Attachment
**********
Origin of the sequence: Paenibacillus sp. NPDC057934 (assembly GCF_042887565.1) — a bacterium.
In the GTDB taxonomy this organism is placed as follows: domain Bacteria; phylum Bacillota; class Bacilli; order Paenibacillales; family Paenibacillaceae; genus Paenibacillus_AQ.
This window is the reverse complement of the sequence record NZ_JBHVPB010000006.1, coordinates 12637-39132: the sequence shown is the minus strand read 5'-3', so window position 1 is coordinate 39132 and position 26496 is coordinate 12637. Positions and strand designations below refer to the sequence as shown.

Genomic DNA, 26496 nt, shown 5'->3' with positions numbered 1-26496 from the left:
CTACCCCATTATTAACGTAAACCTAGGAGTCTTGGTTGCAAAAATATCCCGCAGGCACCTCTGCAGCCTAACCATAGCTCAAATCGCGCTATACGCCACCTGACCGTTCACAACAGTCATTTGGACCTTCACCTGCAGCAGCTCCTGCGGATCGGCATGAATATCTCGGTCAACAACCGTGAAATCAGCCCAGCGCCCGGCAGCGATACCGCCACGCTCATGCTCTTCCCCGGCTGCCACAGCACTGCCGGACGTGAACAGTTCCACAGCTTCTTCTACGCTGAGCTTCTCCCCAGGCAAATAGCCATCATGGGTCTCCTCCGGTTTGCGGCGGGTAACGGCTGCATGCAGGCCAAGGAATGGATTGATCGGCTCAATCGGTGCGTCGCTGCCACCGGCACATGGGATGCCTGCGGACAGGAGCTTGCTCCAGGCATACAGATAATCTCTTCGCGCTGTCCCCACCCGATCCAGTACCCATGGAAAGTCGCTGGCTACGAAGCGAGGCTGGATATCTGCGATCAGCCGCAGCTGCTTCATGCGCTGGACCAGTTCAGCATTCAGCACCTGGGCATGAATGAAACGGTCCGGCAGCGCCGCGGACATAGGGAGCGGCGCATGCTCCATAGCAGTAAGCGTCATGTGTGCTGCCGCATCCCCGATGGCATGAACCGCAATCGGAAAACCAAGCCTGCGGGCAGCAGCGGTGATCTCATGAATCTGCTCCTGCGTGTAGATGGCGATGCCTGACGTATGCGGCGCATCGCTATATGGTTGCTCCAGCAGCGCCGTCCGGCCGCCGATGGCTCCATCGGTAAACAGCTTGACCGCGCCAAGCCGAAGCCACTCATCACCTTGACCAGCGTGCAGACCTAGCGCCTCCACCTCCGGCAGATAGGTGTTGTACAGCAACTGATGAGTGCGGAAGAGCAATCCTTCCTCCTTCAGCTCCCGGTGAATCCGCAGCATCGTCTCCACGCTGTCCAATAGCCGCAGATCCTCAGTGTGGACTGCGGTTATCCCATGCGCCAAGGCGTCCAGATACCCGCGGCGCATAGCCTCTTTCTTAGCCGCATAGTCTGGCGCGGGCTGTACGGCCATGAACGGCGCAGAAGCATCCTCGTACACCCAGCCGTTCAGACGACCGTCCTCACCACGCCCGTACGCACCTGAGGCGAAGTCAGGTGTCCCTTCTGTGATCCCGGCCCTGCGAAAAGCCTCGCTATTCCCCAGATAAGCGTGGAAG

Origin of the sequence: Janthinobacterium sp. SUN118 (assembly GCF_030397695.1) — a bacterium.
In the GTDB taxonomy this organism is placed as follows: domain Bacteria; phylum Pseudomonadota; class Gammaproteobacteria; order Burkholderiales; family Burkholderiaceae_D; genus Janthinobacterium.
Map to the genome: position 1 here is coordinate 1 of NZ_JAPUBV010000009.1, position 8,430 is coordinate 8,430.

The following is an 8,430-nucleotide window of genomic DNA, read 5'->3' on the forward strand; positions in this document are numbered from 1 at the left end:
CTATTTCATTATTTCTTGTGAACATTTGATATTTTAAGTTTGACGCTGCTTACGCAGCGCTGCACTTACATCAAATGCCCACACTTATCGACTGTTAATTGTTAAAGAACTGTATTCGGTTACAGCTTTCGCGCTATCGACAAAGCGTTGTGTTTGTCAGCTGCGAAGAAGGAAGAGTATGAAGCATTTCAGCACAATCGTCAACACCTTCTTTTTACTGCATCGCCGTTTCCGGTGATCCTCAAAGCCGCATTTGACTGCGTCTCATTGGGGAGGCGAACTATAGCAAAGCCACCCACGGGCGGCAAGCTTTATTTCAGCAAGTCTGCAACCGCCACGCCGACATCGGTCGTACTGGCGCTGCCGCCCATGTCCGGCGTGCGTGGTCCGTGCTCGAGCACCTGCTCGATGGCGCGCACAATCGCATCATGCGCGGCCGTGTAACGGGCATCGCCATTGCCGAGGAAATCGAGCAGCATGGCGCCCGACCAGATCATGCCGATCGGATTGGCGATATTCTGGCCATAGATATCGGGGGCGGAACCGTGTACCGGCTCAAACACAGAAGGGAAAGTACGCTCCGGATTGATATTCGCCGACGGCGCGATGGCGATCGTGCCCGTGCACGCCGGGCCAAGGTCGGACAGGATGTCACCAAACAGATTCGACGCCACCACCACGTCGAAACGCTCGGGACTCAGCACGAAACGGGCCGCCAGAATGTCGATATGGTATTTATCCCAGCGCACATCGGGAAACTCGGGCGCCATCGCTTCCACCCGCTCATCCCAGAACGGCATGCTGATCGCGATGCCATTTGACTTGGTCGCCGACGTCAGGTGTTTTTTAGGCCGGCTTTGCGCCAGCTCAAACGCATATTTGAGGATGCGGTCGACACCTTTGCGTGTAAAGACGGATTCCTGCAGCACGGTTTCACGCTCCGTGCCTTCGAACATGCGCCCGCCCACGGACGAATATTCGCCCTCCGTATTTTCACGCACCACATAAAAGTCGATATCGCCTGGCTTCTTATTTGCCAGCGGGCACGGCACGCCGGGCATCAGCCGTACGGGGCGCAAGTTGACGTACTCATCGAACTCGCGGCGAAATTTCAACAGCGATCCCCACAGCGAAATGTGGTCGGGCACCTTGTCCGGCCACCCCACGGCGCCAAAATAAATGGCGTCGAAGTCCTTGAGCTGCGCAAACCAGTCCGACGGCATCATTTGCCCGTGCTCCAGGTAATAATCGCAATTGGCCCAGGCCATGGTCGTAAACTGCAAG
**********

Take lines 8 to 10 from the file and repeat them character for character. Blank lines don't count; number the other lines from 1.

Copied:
Map to the genome: position 1 here is coordinate 1 of NZ_JAPUBV010000009.1, position 8,430 is coordinate 8,430.

The following is an 8,430-nucleotide window of genomic DNA, read 5'->3' on the forward strand; positions in this document are numbered from 1 at the left end:
CTATTTCATTATTTCTTGTGAACATTTGATATTTTAAGTTTGACGCTGCTTACGCAGCGCTGCACTTACATCAAATGCCCACACTTATCGACTGTTAATTGTTAAAGAACTGTATTCGGTTACAGCTTTCGCGCTATCGACAAAGCGTTGTGTTTGTCAGCTGCGAAGAAGGAAGAGTATGAAGCATTTCAGCACAATCGTCAACACCTTCTTTTTACTGCATCGCCGTTTCCGGTGATCCTCAAAGCCGCATTTGACTGCGTCTCATTGGGGAGGCGAACTATAGCAAAGCCACCCACGGGCGGCAAGCTTTATTTCAGCAAGTCTGCAACCGCCACGCCGACATCGGTCGTACTGGCGCTGCCGCCCATGTCCGGCGTGCGTGGTCCGTGCTCGAGCACCTGCTCGATGGCGCGCACAATCGCATCATGCGCGGCCGTGTAACGGGCATCGCCATTGCCGAGGAAATCGAGCAGCATGGCGCCCGACCAGATCATGCCGATCGGATTGGCGATATTCTGGCCATAGATATCGGGGGCGGAACCGTGTACCGGCTCAAACACAGAAGGGAAAGTACGCTCCGGATTGATATTCGCCGACGGCGCGATGGCGATCGTGCCCGTGCACGCCGGGCCAAGGTCGGACAGGATGTCACCAAACAGATTCGACGCCACCACCACGTCGAAACGCTCGGGACTCAGCACGAAACGGGCCGCCAGAATGTCGATATGGTATTTATCCCAGCGCACATCGGGAAACTCGGGCGCCATCGCTTCCACCCGCTCATCCCAGAACGGCATGCTGATCGCGATGCCATTTGACTTGGTCGCCGACGTCAGGTGTTTTTTAGGCCGGCTTTGCGCCAGCTCAAACGCATATTTGAGGATGCGGTCGACACCTTTGCGTGTAAAGACGGATTCCTGCAGCACGGTTTCACGCTCCGTGCCTTCGAACATGCGCCCGCCCACGGACGAATATTCGCCCTCCGTATTTTCACGCACCACATAAAAGTCGATATCGCCTGGCTTCTTATTTGCCAGCGGGCACGGCACGCCGGGCATCAGCCGTACGGGGCGCAAGTTGACGTACTCATCGAACTCGCGGCGAAATTTCAACAGCGATCCCCACAGCGAAATGTGGTCGGGCACCTTGTCCGGCCACCCCACGGCGCCAAAATAAATGGCGTCGAAGTCCTTGAGCTGCGCAAACCAGTCCGACGGCATCATTTGCCCGTGCTCCAGGTAATAATCGCAATTGGCCCAGGCCATGGTCGTAAACTGCAAG